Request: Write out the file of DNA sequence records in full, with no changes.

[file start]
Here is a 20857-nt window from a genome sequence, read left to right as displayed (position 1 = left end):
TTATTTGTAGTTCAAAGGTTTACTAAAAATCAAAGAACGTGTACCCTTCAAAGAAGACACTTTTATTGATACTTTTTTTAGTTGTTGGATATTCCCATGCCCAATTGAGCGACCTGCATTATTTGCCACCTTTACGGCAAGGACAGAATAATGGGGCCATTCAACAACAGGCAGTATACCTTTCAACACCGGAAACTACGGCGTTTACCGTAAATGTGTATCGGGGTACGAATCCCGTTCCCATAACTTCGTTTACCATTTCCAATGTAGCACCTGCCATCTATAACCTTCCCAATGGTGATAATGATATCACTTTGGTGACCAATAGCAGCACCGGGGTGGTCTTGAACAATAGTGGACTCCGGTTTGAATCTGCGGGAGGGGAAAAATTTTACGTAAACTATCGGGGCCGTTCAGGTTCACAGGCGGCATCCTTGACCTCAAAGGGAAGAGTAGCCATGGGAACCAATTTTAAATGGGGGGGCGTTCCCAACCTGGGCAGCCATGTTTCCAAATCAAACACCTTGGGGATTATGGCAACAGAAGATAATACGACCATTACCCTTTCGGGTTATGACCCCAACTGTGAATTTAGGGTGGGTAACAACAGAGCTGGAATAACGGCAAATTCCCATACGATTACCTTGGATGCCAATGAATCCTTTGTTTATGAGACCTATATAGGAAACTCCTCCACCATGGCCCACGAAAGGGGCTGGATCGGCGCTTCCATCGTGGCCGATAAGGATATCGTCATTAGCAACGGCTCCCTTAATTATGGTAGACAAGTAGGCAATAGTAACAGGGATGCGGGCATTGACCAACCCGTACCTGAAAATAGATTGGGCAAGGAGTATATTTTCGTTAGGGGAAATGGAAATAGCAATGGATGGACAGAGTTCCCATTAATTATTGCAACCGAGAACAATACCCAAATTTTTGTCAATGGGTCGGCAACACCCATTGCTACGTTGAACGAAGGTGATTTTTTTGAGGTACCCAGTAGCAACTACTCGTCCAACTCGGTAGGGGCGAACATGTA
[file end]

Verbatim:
Here is a 20857-nt window from a genome sequence, read left to right as displayed (position 1 = left end):
TTATTTGTAGTTCAAAGGTTTACTAAAAATCAAAGAACGTGTACCCTTCAAAGAAGACACTTTTATTGATACTTTTTTTAGTTGTTGGATATTCCCATGCCCAATTGAGCGACCTGCATTATTTGCCACCTTTACGGCAAGGACAGAATAATGGGGCCATTCAACAACAGGCAGTATACCTTTCAACACCGGAAACTACGGCGTTTACCGTAAATGTGTATCGGGGTACGAATCCCGTTCCCATAACTTCGTTTACCATTTCCAATGTAGCACCTGCCATCTATAACCTTCCCAATGGTGATAATGATATCACTTTGGTGACCAATAGCAGCACCGGGGTGGTCTTGAACAATAGTGGACTCCGGTTTGAATCTGCGGGAGGGGAAAAATTTTACGTAAACTATCGGGGCCGTTCAGGTTCACAGGCGGCATCCTTGACCTCAAAGGGAAGAGTAGCCATGGGAACCAATTTTAAATGGGGGGGCGTTCCCAACCTGGGCAGCCATGTTTCCAAATCAAACACCTTGGGGATTATGGCAACAGAAGATAATACGACCATTACCCTTTCGGGTTATGACCCCAACTGTGAATTTAGGGTGGGTAACAACAGAGCTGGAATAACGGCAAATTCCCATACGATTACCTTGGATGCCAATGAATCCTTTGTTTATGAGACCTATATAGGAAACTCCTCCACCATGGCCCACGAAAGGGGCTGGATCGGCGCTTCCATCGTGGCCGATAAGGATATCGTCATTAGCAACGGCTCCCTTAATTATGGTAGACAAGTAGGCAATAGTAACAGGGATGCGGGCATTGACCAACCCGTACCTGAAAATAGATTGGGCAAGGAGTATATTTTCGTTAGGGGAAATGGAAATAGCAATGGATGGACAGAGTTCCCATTAATTATTGCAACCGAGAACAATACCCAAATTTTTGTCAATGGGTCGGCAACACCCATTGCTACGTTGAACGAAGGTGATTTTTTTGAGGTACCCAGTAGCAACTACTCGTCCAACTCGGTAGGGGCGAACATGTA